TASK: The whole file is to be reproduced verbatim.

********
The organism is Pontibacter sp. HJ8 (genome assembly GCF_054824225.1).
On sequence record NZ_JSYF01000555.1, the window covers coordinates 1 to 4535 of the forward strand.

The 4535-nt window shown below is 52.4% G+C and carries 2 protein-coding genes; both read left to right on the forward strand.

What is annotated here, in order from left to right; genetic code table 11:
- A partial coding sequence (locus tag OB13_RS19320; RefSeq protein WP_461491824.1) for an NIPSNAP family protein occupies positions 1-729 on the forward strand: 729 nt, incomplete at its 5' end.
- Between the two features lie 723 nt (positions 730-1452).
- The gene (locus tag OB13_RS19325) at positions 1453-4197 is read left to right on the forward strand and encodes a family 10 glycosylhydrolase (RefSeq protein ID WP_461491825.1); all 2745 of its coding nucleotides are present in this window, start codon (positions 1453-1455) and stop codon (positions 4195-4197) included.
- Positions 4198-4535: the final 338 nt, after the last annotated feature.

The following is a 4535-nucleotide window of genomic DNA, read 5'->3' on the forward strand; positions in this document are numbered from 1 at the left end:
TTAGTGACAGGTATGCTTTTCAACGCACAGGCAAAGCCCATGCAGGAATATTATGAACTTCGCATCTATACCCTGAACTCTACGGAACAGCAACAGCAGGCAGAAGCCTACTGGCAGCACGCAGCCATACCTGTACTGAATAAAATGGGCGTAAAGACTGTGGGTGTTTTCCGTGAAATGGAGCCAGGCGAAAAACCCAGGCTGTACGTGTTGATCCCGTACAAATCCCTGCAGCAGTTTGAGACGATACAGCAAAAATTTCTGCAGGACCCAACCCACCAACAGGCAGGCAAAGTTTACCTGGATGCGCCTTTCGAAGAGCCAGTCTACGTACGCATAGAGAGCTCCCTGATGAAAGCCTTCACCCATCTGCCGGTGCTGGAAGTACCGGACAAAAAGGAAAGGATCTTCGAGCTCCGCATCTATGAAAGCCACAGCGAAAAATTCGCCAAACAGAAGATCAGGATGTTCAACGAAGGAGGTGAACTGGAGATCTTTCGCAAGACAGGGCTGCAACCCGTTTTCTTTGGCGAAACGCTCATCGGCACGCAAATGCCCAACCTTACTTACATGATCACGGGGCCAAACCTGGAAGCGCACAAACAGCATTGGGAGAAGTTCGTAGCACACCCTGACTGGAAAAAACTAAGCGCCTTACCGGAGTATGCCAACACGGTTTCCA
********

The organism is Pontibacter sp. HJ8 (genome assembly GCF_054824225.1).
On sequence record NZ_JSYF01000555.1, the window covers coordinates 1 to 4535 of the forward strand.

The 4535-nt window shown below is 52.4% G+C and carries 2 protein-coding genes; both read left to right on the forward strand.

What is annotated here, in order from left to right; genetic code table 11:
- A partial coding sequence (locus tag OB13_RS19320; RefSeq protein WP_461491824.1) for an NIPSNAP family protein occupies positions 1-729 on the forward strand: 729 nt, incomplete at its 5' end.
- Between the two features lie 723 nt (positions 730-1452).
- The gene (locus tag OB13_RS19325) at positions 1453-4197 is read left to right on the forward strand and encodes a family 10 glycosylhydrolase (RefSeq protein ID WP_461491825.1); all 2745 of its coding nucleotides are present in this window, start codon (positions 1453-1455) and stop codon (positions 4195-4197) included.
- Positions 4198-4535: the final 338 nt, after the last annotated feature.

The following is a 4535-nucleotide window of genomic DNA, read 5'->3' on the forward strand; positions in this document are numbered from 1 at the left end:
TTAGTGACAGGTATGCTTTTCAACGCACAGGCAAAGCCCATGCAGGAATATTATGAACTTCGCATCTATACCCTGAACTCTACGGAACAGCAACAGCAGGCAGAAGCCTACTGGCAGCACGCAGCCATACCTGTACTGAATAAAATGGGCGTAAAGACTGTGGGTGTTTTCCGTGAAATGGAGCCAGGCGAAAAACCCAGGCTGTACGTGTTGATCCCGTACAAATCCCTGCAGCAGTTTGAGACGATACAGCAAAAATTTCTGCAGGACCCAACCCACCAACAGGCAGGCAAAGTTTACCTGGATGCGCCTTTCGAAGAGCCAGTCTACGTACGCATAGAGAGCTCCCTGATGAAAGCCTTCACCCATCTGCCGGTGCTGGAAGTACCGGACAAAAAGGAAAGGATCTTCGAGCTCCGCATCTATGAAAGCCACAGCGAAAAATTCGCCAAACAGAAGATCAGGATGTTCAACGAAGGAGGTGAACTGGAGATCTTTCGCAAGACAGGGCTGCAACCCGTTTTCTTTGGCGAAACGCTCATCGGCACGCAAATGCCCAACCTTACTTACATGATCACGGGGCCAAACCTGGAAGCGCACAAACAGCATTGGGAGAAGTTCGTAGCACACCCTGACTGGAAAAAACTAAGCGCCTTACCGGAGTATGCCAACACGGTTTCCA